Eugene Fidell, a former Coast Guard attorney who teaches military justice at Yale Law School, said the testimony and the evidence "could fall in the category of extenuation and mitigation."
"In other words, something that might soften the blow, in the event that he is convicted," Fidell said. "I don't see any of that information, even on a good day, as logically suggesting an acquittal, assuming he did what the government thinks he did."
Coombs has requested a video made when Manning was detained at the Marine Corps base in Quantico, Va., in which he was ordered to surrender his clothing. He says the footage will support his claim of unlawful pretrial punishment.
The conditions of Manning's detention at Quantico — where he was held in a maximum-security, single-occupancy cell, placed on a prevention-of-injury order and allowed to wear only a suicide-proof smock at night — drew concern from Amnesty International and a request to visit from a United Nations torture investigator.
President Barack Obama and Pentagon officials have defended the conditions of his detention. Manning was moved from Quantico to Fort Leavenworth, Kan., in April.
Baltimore peace activist Max Obuszewski was one of 33 Manning supporters arrested outside the entrance to Quantico during a demonstration in March.
Obuszewski says he has "no idea what Bradley Manning did or did not do" — but if he was a source for the material published by WikiLeaks, he is "one of the people responsible for the Arab Spring."
"A lot of people in the movements for democracy have read the WikiLeaks diplomatic cables," he said.
Manning's supporters — who include, most prominently, Daniel Ellsberg, the former military analyst who released the Vietnam War records known as the Pentagon Papers — say the information he is accused of leaking was incorrectly and illegally classified. Whoever disclosed it should be protected from prosecution as a whistle-blower, they add.
Obuszewski says the Apache attack appears to be a "war crime."
"If Bradley Manning knows about war crimes, I would argue that this is information he has to release," Obuszewski said. "Whether it's classified et cetera, if you believe that there's violations of the law done by people above you in the chain of command, then you have to bring that information out."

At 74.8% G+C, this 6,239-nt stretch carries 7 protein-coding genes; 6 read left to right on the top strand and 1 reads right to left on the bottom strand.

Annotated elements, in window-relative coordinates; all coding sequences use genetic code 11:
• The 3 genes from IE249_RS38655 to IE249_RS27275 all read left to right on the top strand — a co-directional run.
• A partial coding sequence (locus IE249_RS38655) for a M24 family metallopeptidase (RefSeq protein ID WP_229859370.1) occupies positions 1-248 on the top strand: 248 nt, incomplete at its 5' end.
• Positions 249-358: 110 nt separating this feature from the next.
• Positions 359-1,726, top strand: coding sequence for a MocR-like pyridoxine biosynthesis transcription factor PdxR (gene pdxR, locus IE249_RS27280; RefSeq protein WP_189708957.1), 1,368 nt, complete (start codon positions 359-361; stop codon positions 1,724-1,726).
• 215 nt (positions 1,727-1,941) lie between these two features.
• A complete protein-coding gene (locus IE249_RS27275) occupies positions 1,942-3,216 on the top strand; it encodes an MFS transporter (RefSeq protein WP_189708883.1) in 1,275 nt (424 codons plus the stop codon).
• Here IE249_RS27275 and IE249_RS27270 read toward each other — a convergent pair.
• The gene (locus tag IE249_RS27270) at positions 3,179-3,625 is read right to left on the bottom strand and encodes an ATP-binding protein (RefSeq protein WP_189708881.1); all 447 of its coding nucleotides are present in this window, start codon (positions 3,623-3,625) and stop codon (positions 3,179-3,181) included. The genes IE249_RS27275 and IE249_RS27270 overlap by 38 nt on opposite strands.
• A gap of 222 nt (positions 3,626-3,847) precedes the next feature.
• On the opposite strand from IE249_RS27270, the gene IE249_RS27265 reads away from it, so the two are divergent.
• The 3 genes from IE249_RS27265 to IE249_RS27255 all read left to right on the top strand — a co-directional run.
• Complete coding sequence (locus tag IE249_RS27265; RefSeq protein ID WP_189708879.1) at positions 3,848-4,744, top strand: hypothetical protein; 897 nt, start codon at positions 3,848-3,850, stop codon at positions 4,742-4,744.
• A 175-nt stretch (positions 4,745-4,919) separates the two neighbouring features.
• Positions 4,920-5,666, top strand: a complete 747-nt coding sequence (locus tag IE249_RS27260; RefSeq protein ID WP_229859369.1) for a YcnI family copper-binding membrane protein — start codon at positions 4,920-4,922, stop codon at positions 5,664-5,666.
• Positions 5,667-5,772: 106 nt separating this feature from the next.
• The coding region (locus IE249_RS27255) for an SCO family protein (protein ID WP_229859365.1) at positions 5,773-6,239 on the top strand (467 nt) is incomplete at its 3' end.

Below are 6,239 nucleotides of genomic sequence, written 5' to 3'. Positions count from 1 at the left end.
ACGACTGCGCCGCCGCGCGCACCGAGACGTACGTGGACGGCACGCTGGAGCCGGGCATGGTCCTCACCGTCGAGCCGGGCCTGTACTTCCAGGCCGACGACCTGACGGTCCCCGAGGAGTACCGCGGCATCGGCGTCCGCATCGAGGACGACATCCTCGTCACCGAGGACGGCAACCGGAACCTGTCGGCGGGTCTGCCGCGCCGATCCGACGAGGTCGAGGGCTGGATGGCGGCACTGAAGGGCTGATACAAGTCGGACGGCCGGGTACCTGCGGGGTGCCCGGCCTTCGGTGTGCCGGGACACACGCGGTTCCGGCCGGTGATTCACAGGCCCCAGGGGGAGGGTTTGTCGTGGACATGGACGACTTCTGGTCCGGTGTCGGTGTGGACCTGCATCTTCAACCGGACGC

In the video of the Apache attack, Americans can be heard laughing and calling the Iraqis "dead bastards."
The military concluded that the U.S. troops acted appropriately. It said the targets included insurgents, and the equipment carried by the Reuters employees made them difficult to distinguish from combatants.
Obama has said that Manning broke the law.
"We're a nation of laws," he told a Manning supporter in April. "We don't individually make our own decisions about how the laws operate. He broke the law."
That exchange, captured on a cellphone and uploaded to YouTube, has led Coombs to request Obama's presence at Fort Meade "in order to discuss the issue of unlawful command influence."
The Uniform Code of Military Justice prohibits a superior officer in the chain of command from comments or actions that could influence the deliberations of a subordinate charged with handling a military justice matter. As president, Obama is the commander-in-chief of U.S. armed forces.
"I will bet my copy of the Manual for Court-Martial that neither President Obama nor Secretary Clinton nor Secretary Gates ever testifies in this case," said Fidell, a co-founder and former president of the National Institute of Military Justice. "I find it hard to believe that any investigating officer, or thereafter, any military judge, assuming this case goes to trial, would see them as critical to the development of the case or to the preservation of Manning's rights."
Fort Meade is one of three bases within the Military District of Washington that have a courtroom that can accommodate the proceeding, according to a spokeswoman. Officials are making plans to address interest in the case from the national and international media.
The hearing is expected to last five days. But it is unclear how much of the proceeding will take place in public — and how deeply it will delve into classified matters.
"It's kind of a fan dance," said Fidell. "The government has to make the point that this was a disclosure, an awful disclosure, without revealing more than the bare minimum about our security measures — and about the corrective measures that have been undertaken, as I'm sure they have, after the release."
The leaked material
WikiLeaks published a broad range of classified U.S. documents beginning in 2010. They include:
• Video footage of a July 12, 2007, Apache helicopter attack in Baghdad that killed 12 people, including a Reuters journalist and his driver.
• Field reports from Afghanistan that included details of previously unreported civilian deaths and evidence of Pakistani and Iranian support of the Taliban.
• Field reports from Iraq that included details of previously unreported civilian deaths and reports of abuse, torture, rape and murder by Iraqi security forces.
• Diplomatic cables sent from embassies, consulates and other U.S. missions to the State Department between 1966 and 2010 containing analyses and assessments of foreign leaders and governments and economic and political conditions.